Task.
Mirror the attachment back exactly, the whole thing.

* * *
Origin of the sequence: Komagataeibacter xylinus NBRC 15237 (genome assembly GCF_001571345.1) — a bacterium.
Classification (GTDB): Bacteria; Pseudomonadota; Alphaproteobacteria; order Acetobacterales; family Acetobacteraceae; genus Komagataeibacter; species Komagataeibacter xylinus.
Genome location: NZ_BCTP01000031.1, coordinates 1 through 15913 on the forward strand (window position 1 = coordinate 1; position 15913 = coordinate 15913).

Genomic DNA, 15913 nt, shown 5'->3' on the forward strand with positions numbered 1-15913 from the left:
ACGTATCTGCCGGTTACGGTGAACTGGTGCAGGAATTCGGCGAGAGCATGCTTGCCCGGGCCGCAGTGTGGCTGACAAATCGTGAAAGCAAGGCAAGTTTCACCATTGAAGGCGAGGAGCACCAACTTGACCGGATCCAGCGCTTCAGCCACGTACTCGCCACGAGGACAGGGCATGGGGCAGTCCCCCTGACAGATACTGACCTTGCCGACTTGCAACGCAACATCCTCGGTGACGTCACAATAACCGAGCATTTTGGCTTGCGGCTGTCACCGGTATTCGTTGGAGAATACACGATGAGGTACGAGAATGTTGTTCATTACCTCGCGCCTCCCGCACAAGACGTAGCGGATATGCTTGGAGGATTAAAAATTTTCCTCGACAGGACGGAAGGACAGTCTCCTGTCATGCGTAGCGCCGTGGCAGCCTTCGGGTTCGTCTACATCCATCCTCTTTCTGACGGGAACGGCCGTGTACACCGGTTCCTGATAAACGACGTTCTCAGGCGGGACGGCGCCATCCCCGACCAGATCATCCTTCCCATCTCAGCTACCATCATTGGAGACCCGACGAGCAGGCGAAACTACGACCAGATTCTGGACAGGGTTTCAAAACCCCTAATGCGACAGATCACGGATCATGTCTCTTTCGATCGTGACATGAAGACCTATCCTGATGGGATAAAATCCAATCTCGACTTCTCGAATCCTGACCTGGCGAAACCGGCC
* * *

Origin of the sequence: Komagataeibacter xylinus NBRC 15237 (genome assembly GCF_001571345.1) — a bacterium.
Classification (GTDB): Bacteria; Pseudomonadota; Alphaproteobacteria; order Acetobacterales; family Acetobacteraceae; genus Komagataeibacter; species Komagataeibacter xylinus.
Genome location: NZ_BCTP01000031.1, coordinates 1 through 15913 on the forward strand (window position 1 = coordinate 1; position 15913 = coordinate 15913).

Genomic DNA, 15913 nt, shown 5'->3' on the forward strand with positions numbered 1-15913 from the left:
ACGTATCTGCCGGTTACGGTGAACTGGTGCAGGAATTCGGCGAGAGCATGCTTGCCCGGGCCGCAGTGTGGCTGACAAATCGTGAAAGCAAGGCAAGTTTCACCATTGAAGGCGAGGAGCACCAACTTGACCGGATCCAGCGCTTCAGCCACGTACTCGCCACGAGGACAGGGCATGGGGCAGTCCCCCTGACAGATACTGACCTTGCCGACTTGCAACGCAACATCCTCGGTGACGTCACAATAACCGAGCATTTTGGCTTGCGGCTGTCACCGGTATTCGTTGGAGAATACACGATGAGGTACGAGAATGTTGTTCATTACCTCGCGCCTCCCGCACAAGACGTAGCGGATATGCTTGGAGGATTAAAAATTTTCCTCGACAGGACGGAAGGACAGTCTCCTGTCATGCGTAGCGCCGTGGCAGCCTTCGGGTTCGTCTACATCCATCCTCTTTCTGACGGGAACGGCCGTGTACACCGGTTCCTGATAAACGACGTTCTCAGGCGGGACGGCGCCATCCCCGACCAGATCATCCTTCCCATCTCAGCTACCATCATTGGAGACCCGACGAGCAGGCGAAACTACGACCAGATTCTGGACAGGGTTTCAAAACCCCTAATGCGACAGATCACGGATCATGTCTCTTTCGATCGTGACATGAAGACCTATCCTGATGGGATAAAATCCAATCTCGACTTCTCGAATCCTGACCTGGCGAAACCGGCC